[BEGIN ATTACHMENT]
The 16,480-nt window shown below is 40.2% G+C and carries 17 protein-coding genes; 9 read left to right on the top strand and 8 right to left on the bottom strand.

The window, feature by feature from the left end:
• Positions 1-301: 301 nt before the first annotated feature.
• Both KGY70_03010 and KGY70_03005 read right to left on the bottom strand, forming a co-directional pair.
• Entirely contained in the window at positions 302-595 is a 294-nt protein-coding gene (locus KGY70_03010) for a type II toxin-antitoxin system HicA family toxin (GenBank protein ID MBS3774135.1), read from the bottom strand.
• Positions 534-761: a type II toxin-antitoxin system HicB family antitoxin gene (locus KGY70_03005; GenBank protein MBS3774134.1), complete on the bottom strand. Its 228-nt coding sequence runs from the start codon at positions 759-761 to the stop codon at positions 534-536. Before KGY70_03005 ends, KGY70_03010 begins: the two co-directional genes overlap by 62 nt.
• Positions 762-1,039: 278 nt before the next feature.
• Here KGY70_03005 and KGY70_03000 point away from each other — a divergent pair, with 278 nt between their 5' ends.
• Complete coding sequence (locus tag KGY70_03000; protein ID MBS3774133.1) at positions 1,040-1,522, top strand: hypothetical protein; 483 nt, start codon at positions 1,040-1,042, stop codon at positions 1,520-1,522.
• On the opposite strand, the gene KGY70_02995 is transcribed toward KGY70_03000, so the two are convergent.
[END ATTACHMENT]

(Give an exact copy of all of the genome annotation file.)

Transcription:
The 16,480-nt window shown below is 40.2% G+C and carries 17 protein-coding genes; 9 read left to right on the top strand and 8 right to left on the bottom strand.

The window, feature by feature from the left end:
• Positions 1-301: 301 nt before the first annotated feature.
• Both KGY70_03010 and KGY70_03005 read right to left on the bottom strand, forming a co-directional pair.
• Entirely contained in the window at positions 302-595 is a 294-nt protein-coding gene (locus KGY70_03010) for a type II toxin-antitoxin system HicA family toxin (GenBank protein ID MBS3774135.1), read from the bottom strand.
• Positions 534-761: a type II toxin-antitoxin system HicB family antitoxin gene (locus KGY70_03005; GenBank protein MBS3774134.1), complete on the bottom strand. Its 228-nt coding sequence runs from the start codon at positions 759-761 to the stop codon at positions 534-536. Before KGY70_03005 ends, KGY70_03010 begins: the two co-directional genes overlap by 62 nt.
• Positions 762-1,039: 278 nt before the next feature.
• Here KGY70_03005 and KGY70_03000 point away from each other — a divergent pair, with 278 nt between their 5' ends.
• Complete coding sequence (locus tag KGY70_03000; protein ID MBS3774133.1) at positions 1,040-1,522, top strand: hypothetical protein; 483 nt, start codon at positions 1,040-1,042, stop codon at positions 1,520-1,522.
• On the opposite strand, the gene KGY70_02995 is transcribed toward KGY70_03000, so the two are convergent.